Shannon was one of our earliest participants at Homestead, before our screen team had learned from valuable experience. Shannon was sent to us by a judge in Kentucky. She was barely sober from meth. Shannon had long, dark blonde hair and a beautiful innocent face. She had lived with her elderly impoverished grandfather or out on the streets for much of her young life.
Shannon was needy, desperate to be loved. She was childlike herself, laughing and asking for hugs and soaking up attention. She loved the donations given to homestead, the cosmetics, clothes, and shoes. One day Shannon put on platform shoes and ran, ran down the cement steps and fell, laughing at the top of her lungs. Another day she dyed her hair blue in the middle of participating in support group.
Shannon didn’t stay very long at Homestead. She’d had a suicide attempt while with us and was sent for a short visit to the state hospital then back to Homestead heavily medicated. She couldn’t manage her emotions and would fly off into rages. She and another young woman, also not ready for the program, argued constantly. One day they fought physically in the back seat of the car. Sandy, the current house manager, stomped on the brakes and told them to get out of the car. They fought on the curb until the police came and threatened to arrest them all, including Sandy.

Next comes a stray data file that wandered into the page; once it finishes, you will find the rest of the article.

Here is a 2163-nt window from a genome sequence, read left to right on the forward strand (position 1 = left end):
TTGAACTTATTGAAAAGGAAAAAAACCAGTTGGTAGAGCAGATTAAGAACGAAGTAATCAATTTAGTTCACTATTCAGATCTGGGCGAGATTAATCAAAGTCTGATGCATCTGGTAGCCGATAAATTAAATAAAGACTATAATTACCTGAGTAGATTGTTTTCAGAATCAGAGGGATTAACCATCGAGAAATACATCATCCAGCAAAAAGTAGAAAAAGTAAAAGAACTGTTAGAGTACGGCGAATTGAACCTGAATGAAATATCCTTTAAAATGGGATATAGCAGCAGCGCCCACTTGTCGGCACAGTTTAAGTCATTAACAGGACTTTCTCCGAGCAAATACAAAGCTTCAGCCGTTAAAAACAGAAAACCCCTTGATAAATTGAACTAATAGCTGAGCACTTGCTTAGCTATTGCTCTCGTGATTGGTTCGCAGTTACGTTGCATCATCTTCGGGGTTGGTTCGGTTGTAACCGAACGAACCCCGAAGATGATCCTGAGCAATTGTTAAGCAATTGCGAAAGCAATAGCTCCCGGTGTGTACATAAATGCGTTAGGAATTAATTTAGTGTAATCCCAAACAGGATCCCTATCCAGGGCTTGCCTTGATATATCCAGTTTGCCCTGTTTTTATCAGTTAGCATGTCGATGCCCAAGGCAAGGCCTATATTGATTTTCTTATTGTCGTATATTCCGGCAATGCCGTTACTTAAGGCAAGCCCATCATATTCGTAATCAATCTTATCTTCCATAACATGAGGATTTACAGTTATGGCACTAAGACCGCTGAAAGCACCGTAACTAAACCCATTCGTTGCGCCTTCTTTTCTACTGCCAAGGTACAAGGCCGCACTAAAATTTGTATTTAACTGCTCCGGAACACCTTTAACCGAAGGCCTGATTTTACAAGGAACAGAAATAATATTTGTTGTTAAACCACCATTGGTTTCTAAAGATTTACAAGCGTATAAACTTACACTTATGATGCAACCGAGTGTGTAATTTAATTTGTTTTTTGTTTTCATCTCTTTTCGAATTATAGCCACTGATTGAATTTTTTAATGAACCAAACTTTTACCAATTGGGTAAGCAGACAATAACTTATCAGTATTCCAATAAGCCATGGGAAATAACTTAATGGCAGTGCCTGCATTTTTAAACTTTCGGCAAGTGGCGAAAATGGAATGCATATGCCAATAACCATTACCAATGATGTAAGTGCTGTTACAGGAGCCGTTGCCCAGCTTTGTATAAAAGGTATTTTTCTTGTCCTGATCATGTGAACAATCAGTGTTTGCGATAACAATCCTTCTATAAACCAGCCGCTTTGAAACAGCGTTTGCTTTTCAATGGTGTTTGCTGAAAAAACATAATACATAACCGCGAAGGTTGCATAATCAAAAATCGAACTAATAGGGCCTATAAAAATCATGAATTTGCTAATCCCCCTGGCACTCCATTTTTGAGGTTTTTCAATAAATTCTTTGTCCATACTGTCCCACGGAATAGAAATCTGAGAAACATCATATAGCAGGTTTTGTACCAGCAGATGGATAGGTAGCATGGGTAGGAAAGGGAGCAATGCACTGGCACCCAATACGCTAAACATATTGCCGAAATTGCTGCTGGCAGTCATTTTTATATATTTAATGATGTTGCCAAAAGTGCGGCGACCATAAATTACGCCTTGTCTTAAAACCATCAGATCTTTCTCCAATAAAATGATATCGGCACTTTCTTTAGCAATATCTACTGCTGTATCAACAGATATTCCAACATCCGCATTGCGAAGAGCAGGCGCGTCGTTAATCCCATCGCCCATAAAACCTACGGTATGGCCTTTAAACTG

We had no other option than to send Shannon back to her grandpa in Kentucky. She kept in touch with some of us, volunteers and mentors and Deb, on and off for about a year. Once she messaged on facebook that her pimp had taken her to another state and she was in a shelter. We helped her get the bus back to her grandpa.